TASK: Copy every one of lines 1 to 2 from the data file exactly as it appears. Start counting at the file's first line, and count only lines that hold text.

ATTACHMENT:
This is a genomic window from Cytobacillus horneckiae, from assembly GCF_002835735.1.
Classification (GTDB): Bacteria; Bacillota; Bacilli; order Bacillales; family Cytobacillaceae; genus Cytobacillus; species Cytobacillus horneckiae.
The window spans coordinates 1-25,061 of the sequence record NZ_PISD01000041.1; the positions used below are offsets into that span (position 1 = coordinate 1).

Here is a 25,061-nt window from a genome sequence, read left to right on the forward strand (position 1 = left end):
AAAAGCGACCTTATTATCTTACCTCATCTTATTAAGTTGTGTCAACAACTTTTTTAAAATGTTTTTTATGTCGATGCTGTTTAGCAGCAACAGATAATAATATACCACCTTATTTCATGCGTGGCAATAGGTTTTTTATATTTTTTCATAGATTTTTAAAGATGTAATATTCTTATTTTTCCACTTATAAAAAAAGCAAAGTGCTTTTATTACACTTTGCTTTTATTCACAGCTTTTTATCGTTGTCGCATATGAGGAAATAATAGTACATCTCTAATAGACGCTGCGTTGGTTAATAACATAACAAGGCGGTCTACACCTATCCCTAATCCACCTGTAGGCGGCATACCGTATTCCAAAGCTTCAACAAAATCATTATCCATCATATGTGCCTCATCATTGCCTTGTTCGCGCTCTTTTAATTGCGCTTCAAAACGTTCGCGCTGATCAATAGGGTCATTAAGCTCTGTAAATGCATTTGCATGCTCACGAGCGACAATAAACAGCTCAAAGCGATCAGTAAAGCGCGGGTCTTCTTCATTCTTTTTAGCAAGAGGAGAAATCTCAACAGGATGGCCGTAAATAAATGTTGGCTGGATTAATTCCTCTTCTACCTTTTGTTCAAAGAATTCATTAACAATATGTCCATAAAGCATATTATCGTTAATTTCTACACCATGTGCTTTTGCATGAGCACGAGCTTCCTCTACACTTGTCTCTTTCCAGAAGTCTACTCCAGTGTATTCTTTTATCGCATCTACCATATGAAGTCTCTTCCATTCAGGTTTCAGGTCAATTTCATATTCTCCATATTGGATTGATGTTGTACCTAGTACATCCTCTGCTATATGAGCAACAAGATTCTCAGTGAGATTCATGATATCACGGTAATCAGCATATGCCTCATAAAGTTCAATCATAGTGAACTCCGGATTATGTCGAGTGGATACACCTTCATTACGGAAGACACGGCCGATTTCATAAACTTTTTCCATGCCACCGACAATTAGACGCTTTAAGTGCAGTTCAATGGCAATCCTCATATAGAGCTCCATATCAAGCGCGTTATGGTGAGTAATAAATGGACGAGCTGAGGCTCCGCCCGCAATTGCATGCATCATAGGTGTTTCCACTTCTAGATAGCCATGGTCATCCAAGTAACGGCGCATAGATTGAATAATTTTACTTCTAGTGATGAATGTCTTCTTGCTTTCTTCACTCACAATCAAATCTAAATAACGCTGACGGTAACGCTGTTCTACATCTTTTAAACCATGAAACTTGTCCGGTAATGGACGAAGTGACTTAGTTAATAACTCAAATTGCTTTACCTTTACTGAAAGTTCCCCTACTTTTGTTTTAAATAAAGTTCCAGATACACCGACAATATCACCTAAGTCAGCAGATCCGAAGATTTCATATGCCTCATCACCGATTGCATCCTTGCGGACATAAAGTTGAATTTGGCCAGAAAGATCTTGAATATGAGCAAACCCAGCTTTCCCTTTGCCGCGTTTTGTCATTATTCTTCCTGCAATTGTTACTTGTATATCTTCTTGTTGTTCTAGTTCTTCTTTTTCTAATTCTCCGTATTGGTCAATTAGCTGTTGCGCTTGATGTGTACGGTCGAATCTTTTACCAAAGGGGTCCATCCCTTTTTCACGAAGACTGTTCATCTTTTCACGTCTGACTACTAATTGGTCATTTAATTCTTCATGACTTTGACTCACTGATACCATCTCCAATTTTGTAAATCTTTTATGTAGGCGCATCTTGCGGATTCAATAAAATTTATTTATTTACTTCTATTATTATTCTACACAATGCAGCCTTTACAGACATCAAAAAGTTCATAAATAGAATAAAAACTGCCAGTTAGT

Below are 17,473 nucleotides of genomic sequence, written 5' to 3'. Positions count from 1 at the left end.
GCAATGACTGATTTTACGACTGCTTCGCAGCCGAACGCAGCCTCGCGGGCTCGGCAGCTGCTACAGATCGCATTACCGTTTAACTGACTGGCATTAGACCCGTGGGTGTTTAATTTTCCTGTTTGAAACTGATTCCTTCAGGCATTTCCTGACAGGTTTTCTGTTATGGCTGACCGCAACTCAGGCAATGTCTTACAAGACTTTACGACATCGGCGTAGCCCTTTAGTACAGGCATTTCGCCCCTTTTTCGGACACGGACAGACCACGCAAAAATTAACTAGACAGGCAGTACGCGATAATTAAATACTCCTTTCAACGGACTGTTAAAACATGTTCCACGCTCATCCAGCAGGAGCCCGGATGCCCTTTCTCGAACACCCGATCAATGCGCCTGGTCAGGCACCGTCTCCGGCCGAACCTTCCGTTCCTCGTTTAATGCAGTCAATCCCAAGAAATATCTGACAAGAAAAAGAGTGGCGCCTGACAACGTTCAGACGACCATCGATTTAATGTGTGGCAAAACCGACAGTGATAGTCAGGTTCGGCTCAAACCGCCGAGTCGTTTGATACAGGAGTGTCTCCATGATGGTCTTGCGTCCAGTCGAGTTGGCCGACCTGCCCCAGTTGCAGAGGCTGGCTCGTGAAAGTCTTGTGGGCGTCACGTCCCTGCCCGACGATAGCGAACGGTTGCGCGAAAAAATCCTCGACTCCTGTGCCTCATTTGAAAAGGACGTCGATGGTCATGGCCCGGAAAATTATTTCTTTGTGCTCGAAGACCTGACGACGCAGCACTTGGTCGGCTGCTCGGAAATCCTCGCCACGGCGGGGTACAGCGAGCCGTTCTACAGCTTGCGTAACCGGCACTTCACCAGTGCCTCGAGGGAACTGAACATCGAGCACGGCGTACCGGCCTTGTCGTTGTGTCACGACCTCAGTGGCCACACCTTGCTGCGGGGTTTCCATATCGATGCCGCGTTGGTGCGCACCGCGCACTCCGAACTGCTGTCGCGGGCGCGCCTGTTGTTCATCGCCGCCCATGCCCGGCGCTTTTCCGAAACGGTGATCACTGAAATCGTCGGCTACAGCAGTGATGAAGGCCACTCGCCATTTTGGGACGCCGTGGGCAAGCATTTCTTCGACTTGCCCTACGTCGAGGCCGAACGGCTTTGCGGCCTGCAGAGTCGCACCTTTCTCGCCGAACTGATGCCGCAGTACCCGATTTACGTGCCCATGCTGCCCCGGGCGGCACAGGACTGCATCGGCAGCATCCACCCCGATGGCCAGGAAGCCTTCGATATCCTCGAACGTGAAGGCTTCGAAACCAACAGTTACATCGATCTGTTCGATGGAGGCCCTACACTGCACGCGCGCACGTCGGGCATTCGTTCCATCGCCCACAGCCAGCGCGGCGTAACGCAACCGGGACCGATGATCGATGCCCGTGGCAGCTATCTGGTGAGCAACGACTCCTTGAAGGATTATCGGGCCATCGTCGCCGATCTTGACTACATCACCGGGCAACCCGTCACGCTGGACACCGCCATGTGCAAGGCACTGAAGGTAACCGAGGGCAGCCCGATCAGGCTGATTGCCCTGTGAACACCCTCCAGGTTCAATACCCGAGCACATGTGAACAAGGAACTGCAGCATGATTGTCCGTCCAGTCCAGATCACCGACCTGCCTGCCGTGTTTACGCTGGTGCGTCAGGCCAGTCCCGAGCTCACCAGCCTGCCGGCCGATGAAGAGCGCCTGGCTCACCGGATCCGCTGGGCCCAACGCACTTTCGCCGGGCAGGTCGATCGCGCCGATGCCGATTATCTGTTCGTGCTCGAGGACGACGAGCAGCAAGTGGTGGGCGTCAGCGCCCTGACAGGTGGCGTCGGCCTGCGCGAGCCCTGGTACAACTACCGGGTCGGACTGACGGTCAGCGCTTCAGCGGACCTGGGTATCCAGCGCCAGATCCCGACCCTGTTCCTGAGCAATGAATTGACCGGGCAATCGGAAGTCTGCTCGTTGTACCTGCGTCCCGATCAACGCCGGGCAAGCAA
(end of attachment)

This is a genomic window from Cytobacillus horneckiae, from assembly GCF_002835735.1.
Classification (GTDB): Bacteria; Bacillota; Bacilli; order Bacillales; family Cytobacillaceae; genus Cytobacillus; species Cytobacillus horneckiae.